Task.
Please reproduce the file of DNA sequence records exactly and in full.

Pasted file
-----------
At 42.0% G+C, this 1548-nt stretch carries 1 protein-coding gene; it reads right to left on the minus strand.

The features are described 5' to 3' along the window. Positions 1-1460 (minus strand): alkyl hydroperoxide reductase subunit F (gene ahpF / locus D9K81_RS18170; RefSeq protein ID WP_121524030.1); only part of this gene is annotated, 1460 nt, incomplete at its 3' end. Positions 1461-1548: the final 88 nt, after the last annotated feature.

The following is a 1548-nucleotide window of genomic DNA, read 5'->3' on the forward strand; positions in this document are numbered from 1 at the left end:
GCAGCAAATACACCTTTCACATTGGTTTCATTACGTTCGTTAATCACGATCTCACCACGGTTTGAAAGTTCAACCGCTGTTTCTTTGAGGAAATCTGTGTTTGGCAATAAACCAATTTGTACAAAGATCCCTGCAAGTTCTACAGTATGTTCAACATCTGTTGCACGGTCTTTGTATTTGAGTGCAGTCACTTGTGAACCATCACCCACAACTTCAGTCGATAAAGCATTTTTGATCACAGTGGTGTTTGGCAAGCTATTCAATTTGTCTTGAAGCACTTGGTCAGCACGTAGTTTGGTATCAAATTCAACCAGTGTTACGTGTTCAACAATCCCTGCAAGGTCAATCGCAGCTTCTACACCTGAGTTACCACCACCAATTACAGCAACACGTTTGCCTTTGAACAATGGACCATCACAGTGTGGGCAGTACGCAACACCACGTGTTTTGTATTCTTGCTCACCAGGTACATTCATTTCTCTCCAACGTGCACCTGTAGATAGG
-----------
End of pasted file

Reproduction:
At 42.0% G+C, this 1548-nt stretch carries 1 protein-coding gene; it reads right to left on the minus strand.

The features are described 5' to 3' along the window. Positions 1-1460 (minus strand): alkyl hydroperoxide reductase subunit F (gene ahpF / locus D9K81_RS18170; RefSeq protein ID WP_121524030.1); only part of this gene is annotated, 1460 nt, incomplete at its 3' end. Positions 1461-1548: the final 88 nt, after the last annotated feature.

The following is a 1548-nucleotide window of genomic DNA, read 5'->3' on the forward strand; positions in this document are numbered from 1 at the left end:
GCAGCAAATACACCTTTCACATTGGTTTCATTACGTTCGTTAATCACGATCTCACCACGGTTTGAAAGTTCAACCGCTGTTTCTTTGAGGAAATCTGTGTTTGGCAATAAACCAATTTGTACAAAGATCCCTGCAAGTTCTACAGTATGTTCAACATCTGTTGCACGGTCTTTGTATTTGAGTGCAGTCACTTGTGAACCATCACCCACAACTTCAGTCGATAAAGCATTTTTGATCACAGTGGTGTTTGGCAAGCTATTCAATTTGTCTTGAAGCACTTGGTCAGCACGTAGTTTGGTATCAAATTCAACCAGTGTTACGTGTTCAACAATCCCTGCAAGGTCAATCGCAGCTTCTACACCTGAGTTACCACCACCAATTACAGCAACACGTTTGCCTTTGAACAATGGACCATCACAGTGTGGGCAGTACGCAACACCACGTGTTTTGTATTCTTGCTCACCAGGTACATTCATTTCTCTCCAACGTGCACCTGTAGATAGG